Link to Enviroportal - Environmental Indicators (in Slovak):

http://enviroportal.sk/indikatory/detail.php?kategoria=2&id_indikator=2488#

Tropospheric ozone

Average concentrations of tropospheric ozone in Slovakia grew during the years 1973–90 by approximately 1 μg.m-3 per year. After 1990, no significant trend in average concentrations has been recorded. In Figure 3, the annual average ozone (O3) concentration at selected monitoring stations in Slovakia is shown.

Link to EEA CSI:

http://themes.eea.europa.eu/IMS/ISpecs/ISpecification20091007131526/full_spec

Link to Enviroportal - Environmental Indicators (in Slovak):

http://enviroportal.sk/indikatory/detail.php?kategoria=303&id_indikator=2685

In Figure 4, the number of exceedances of the ozone target value for the protection of human health (8 h mean 120 μg.m–3) is shown, averaged over 2007–09 (the target value must not be exceeded on more than 25 days per calendar year averaged over three years).

Link to Enviroportal - Environmental Indicators (in Slovak):

http://enviroportal.sk/indikatory/detail.php?kategoria=2&id_indikator=454#

Regional air pollution

Regional air pollution is monitored at four monitoring station in Slovakia. In 2009, results showed that concentrations of sulphur dioxide, sulphates, nitrogen oxides and nitrates were not exceeded at any regional station.

The key drivers and pressures

Published: 26 Nov 2010 Modified: 13 Apr 2011 Feed synced: 23 Nov 2010 original

Figures

Figure 5: Trends of SO2 and NOx in SR

Trends of SO2 and NOx in Slovakia
Data source
http://www.sazp.sk/ludia/jendrichovsky/sense/SK_Airpollution.xls
Figure 5: Trends of SO2 and NOx in SR
Fullscreen image Original link

The main sources contributing to air pollution are incineration processes, industry, transport and agriculture.

Since 1990, a significant decrease in air emissions has been reported in Slovakia. During the period 1990–2008, a reduction of 87 % in SO2 emissions was reported as a consequence of a reduction in energy production and consumption, and to the use of better quality and more purified fuels.

Over the same period, a 57 % decrease in NOx emissions was due mainly to technical and technological improvements in the incineration process and denitrification. A significant decline in nitrogen oxides emissions was achieved in mobile sources, mainly in road transport (see Figure 5).

Link to EEA CSI:

http://themes.eea.europa.eu/IMS/ISpecs/ISpecification20081014122413/IAssessment1226069684950/view_content

Links to Enviroportal - Environmental Indicators (in Slovak):

http://enviroportal.sk/indikatory/detail.php?kategoria=303&id_indikator=3505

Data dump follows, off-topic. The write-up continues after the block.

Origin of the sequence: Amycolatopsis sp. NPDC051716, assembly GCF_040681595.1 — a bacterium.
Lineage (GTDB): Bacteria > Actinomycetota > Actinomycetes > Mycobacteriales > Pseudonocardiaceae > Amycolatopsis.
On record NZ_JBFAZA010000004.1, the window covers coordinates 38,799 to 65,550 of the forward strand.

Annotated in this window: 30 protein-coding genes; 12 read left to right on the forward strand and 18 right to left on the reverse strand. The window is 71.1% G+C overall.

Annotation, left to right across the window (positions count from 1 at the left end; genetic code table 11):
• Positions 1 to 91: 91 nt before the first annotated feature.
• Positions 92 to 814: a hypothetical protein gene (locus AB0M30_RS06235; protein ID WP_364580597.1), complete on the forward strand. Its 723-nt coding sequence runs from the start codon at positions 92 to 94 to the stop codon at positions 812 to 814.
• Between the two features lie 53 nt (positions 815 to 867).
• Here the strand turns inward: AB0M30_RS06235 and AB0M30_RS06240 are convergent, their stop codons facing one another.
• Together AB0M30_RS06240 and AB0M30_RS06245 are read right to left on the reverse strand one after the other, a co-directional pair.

http://enviroportal.sk/indikatory/detail.php?kategoria=303&id_indikator=3525

Non-methane volatile organic compounds, persistent organic particles and heavy metal emissions have been also decreasing since 1990.

Link to EEA CSI:

http://themes.eea.europa.eu/IMS/ISpecs/ISpecification20081014123013/IAssessment1226322854001/view_content

Link to Enviroportal - Environmental Indicators (in Slovak):

http://enviroportal.sk/indikatory/detail.php?kategoria=303&id_indikator=2565

The 2020 outlook

Published: 26 Nov 2010 Modified: 13 Apr 2011 Feed synced: 23 Nov 2010 original

Slovakia is a signatory to the UN Economic Commission Convention on Long-range Transboundary Air Pollution and its Protocols: the Protocol on further reduction of sulphur emissions and the Protocol on the reduction of acidification, eutrophication and ground ozone. Slovakia is on track to achieve, by 2010, the specific objectives in accordance with the Protocols and in accordance with Directive 2001/81/EC on national emission ceilings for certain atmospheric pollutants. National emission ceilings for the Slovakia to be achieved by 2010 are as follows:

  •  sulphur dioxide (SO2): 110 kt

Link to Enviroportal - Environmental Indicators (in Slovak):

http://enviroportal.sk/indikatory/detail.php?kategoria=303&id_indikator=497

  • nitrogen oxides (NOX): 130 kt

Link to Enviroportal - Environmental Indicators (in Slovak):

http://enviroportal.sk/indikatory/detail.php?kategoria=303&id_indikator=507

  • volatile organic compounds (VOC): 140 kt
  • ammonia (NH3): 39 kt

 

Existing and planned responses

Published: 26 Nov 2010 Modified: 13 Apr 2011 Feed synced: 23 Nov 2010 original

Air protection has been secured, in addition to the obligations of the Convention on Long-range Transboundary Air Pollution and its Protocols, in the corresponding Slovak policy documents (e.g. strategies, principles and priorities of the State environmental policy, National Environmental Action Programme I., II., and action plans) to ensure air quality.

The corresponding EU air protection legislation — the Air Quality Framework Directive was transposed into Slovak legislation, mainly into Act No 137/2010 Coll. of the Law on Air protection.

Disclaimer

The country assessments are the sole responsibility of the EEA member and cooperating countries supported by the EEA through guidance, translation and editing.

European Environment Agency (EEA)
Kongens Nytorv 6
1050 Copenhagen K
Denmark
Phone: +45 3336 7100